Keep everything as vectors, and scaleable effects

Go to extreme lengths to keep designs fully resizable. For app design particularly, it’s comparatively common to suddenly need the entire same set of artwork at twice the dimensions, for newer devices with doubled pixel-density. Make sure you don’t need to redraw a load of bitmap art at short notice.

Helping developers

There are also several tips which pertain specifically to designs for apps and web pages, which naturally have their own requirements and constraints.

Learn how to preserve rounded corners while resizing

Operating systems tend to standardise on a particular corner-radius for rounded elements, and use it everywhere (on iOS, it’s usually 12 pixels). Whilst Adobe Fireworks knows to keep a rounded rectangle’s corner-radius the same during scaling, Photoshop doesn’t - so make sure you’re familiar with the Direct Selection tool for selecting corner-producing points and resizing shapes the old-fashioned way.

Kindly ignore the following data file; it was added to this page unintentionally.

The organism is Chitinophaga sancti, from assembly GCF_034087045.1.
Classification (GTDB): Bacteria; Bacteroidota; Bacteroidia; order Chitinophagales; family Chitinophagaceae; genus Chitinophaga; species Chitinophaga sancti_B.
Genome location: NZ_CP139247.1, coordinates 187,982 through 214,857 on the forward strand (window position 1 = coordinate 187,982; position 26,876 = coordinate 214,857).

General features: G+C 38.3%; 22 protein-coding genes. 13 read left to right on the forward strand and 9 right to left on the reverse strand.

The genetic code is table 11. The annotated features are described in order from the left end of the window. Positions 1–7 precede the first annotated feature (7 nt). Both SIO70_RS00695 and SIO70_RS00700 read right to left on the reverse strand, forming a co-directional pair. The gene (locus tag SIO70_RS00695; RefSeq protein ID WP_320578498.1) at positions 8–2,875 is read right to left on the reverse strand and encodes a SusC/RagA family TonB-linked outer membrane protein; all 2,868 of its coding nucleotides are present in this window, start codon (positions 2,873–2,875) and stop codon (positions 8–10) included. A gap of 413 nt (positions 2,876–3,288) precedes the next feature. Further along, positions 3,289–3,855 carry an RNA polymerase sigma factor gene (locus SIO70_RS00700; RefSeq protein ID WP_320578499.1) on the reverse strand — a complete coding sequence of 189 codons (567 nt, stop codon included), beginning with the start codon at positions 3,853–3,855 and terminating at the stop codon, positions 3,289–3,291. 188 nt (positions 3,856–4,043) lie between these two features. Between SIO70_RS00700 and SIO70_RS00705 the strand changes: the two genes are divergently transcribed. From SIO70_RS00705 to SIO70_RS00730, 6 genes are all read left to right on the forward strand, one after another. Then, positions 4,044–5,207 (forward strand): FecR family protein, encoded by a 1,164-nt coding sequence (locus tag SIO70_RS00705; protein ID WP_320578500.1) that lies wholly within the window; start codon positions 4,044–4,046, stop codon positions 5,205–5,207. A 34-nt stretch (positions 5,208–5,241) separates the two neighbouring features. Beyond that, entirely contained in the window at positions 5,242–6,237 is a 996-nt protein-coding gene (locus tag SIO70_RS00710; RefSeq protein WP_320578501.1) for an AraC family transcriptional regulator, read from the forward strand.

Design at 72 ppi

A pixel is a pixel, and more of them just means a bigger document. Don’t confuse matters by changing the document’s resolution.

Snap to whole pixels

Make sure relevant shape tools (such as the rounded rectangle tool) are set to snap to pixels. Use the pixel grid and/or guides according to your taste. Prefer strong edges, sitting precisely on the pixel, because sub-pixel rendering on devices will otherwise turn your beautiful design into mush. Relatedly and consequently, work with even-numbered dimensions both overall and for individual elements, to ensure crispness. Thanks to Matt Drance for this point.